A Sad Day . . .

I haven’t posted much recently; just getting ready for the Great Adventure and all that.

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Taken at lunch during my visit in August, 2017

But this morning I had a phone call from my RN sister to let me know that our last Auntie passed away today at 6.35 am, in the hospital. One of her daughters and one of her sons were with her and it was peaceful, which is good. She went into hospital last Thursday with a bit of pneumonia in the bottom of one lung as well as feeling very tired. She has had a bit of a heart condition for some time. She would have been 93 next month and we are all lucky to have had her in our lives for so long. I spoke with her on the phone nearly every night since I went to Tacoma and the calls were always different. We shared such a variety of interests and life experiences. Plus she had so many stories to tell about her youth, growing up with my Mum and the rest of her family.

All the women in our family did some sort of handcraft; the doily was made by this Auntie, the bit of blue is a detail from a small afghan made for her by my Aunty in Edmonton and the runner on her dresser was woven by my Mum. The wee wooden sign is typical of the humour enjoyed by all our family and especially the women . . .

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This is a photo of a photo. I took the original when she was visiting Mum and me at Mum’s house in Edmonton, so back before 2006. The china cabinet belonged to Mum and Dad and held a few of Mum’s keepsakes. The wooden plant stand to the right was made by my Dad, who could make pretty much anything. The rocking chair is the one that belonged to my Great-Grandmother, mother of my maternal Grandmother who died in her early 40s. My Great-Grandmother, my Mum’s Aunts, my Mum and myself have all rocked in this chair, holding our babies. It was located in one of Mum’s Uncle’s basement in pieces and my Dad lovingly restored it. The tooled leather seat is the original; the only new bit is one arm spindle, which was missing. Dad made a new one that matches so well it’s hard to identify which it is.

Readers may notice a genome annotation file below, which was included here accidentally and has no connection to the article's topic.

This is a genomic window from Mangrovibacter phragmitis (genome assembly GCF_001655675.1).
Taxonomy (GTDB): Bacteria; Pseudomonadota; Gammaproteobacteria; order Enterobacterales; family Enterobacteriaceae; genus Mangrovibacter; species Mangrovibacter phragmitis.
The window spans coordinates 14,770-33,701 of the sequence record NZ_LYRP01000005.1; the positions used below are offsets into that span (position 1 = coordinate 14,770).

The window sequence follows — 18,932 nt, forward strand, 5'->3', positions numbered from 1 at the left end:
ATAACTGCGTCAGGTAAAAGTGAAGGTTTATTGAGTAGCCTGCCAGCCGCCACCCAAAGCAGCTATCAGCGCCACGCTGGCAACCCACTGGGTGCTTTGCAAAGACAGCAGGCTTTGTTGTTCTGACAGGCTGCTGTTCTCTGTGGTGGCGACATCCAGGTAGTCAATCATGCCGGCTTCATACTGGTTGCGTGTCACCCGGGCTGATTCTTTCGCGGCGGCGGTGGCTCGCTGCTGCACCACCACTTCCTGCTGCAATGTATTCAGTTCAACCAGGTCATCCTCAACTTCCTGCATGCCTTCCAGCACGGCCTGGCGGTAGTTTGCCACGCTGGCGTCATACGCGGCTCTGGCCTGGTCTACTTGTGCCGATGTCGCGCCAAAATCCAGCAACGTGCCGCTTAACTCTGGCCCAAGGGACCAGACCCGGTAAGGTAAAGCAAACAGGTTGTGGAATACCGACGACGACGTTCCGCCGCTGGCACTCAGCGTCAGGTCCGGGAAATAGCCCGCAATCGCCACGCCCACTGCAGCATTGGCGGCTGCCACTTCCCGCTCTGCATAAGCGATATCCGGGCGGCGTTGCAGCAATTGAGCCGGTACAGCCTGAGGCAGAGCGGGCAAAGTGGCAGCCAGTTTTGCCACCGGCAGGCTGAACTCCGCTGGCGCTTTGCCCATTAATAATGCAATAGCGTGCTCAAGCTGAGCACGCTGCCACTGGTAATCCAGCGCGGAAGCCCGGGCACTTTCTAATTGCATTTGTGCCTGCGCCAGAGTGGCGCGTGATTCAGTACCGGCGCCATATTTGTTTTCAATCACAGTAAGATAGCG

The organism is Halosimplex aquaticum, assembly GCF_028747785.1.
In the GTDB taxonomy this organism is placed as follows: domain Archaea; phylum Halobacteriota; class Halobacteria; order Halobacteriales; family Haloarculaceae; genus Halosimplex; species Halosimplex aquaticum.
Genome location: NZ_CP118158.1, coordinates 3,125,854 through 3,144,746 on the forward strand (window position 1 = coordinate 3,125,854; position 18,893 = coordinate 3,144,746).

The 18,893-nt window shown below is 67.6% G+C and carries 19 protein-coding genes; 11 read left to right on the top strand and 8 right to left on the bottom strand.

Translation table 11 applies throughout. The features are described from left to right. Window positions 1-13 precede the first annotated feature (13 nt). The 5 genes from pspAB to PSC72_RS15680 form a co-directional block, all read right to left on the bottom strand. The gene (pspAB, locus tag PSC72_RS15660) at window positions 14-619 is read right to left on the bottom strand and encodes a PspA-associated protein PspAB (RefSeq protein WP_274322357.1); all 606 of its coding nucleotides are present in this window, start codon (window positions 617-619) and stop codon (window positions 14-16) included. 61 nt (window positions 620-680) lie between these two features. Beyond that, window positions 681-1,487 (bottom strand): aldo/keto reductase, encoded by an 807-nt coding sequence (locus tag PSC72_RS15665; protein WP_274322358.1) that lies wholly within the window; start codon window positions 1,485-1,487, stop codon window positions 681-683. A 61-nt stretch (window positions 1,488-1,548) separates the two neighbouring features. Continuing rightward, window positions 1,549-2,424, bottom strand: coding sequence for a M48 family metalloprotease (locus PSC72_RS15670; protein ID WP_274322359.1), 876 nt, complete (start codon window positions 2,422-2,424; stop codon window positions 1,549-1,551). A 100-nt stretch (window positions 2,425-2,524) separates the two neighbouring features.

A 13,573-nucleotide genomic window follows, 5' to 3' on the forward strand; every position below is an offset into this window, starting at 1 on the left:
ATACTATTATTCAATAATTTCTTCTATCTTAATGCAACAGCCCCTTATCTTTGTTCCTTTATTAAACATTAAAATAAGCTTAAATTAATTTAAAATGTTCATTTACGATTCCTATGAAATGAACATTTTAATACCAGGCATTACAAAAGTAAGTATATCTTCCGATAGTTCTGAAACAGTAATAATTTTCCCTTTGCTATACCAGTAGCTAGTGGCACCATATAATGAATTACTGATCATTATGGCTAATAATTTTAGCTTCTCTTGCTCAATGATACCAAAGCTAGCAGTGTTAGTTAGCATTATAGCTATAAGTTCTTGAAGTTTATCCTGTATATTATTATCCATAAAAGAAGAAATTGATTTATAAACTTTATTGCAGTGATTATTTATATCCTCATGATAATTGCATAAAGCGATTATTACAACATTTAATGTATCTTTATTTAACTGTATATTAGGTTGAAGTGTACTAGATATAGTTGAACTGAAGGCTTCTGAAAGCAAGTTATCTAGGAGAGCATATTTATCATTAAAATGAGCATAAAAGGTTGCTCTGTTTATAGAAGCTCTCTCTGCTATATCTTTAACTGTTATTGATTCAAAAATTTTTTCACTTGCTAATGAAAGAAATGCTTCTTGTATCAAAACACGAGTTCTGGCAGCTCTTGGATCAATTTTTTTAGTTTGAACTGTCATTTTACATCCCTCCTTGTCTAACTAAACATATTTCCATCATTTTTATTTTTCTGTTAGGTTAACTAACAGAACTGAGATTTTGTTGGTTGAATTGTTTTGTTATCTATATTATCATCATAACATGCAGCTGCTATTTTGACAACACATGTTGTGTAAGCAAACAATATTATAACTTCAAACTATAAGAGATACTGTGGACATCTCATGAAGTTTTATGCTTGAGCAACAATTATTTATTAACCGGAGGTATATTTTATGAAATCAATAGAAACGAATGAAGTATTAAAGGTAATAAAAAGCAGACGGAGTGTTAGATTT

IMG_1918This pitcher belonged to that same Great-Grandmother, who helped to raise the younger kids after their mother died. I heard so many stories about her as I was growing up. The girls, especially, would stay with her for a week or so in the summer and if they were very good during the day, the big treat was being allowed to brush Grandma’s hair before she braided it and got ready for bed. It’s hard for me to imagine a child finding that to be a treat these days.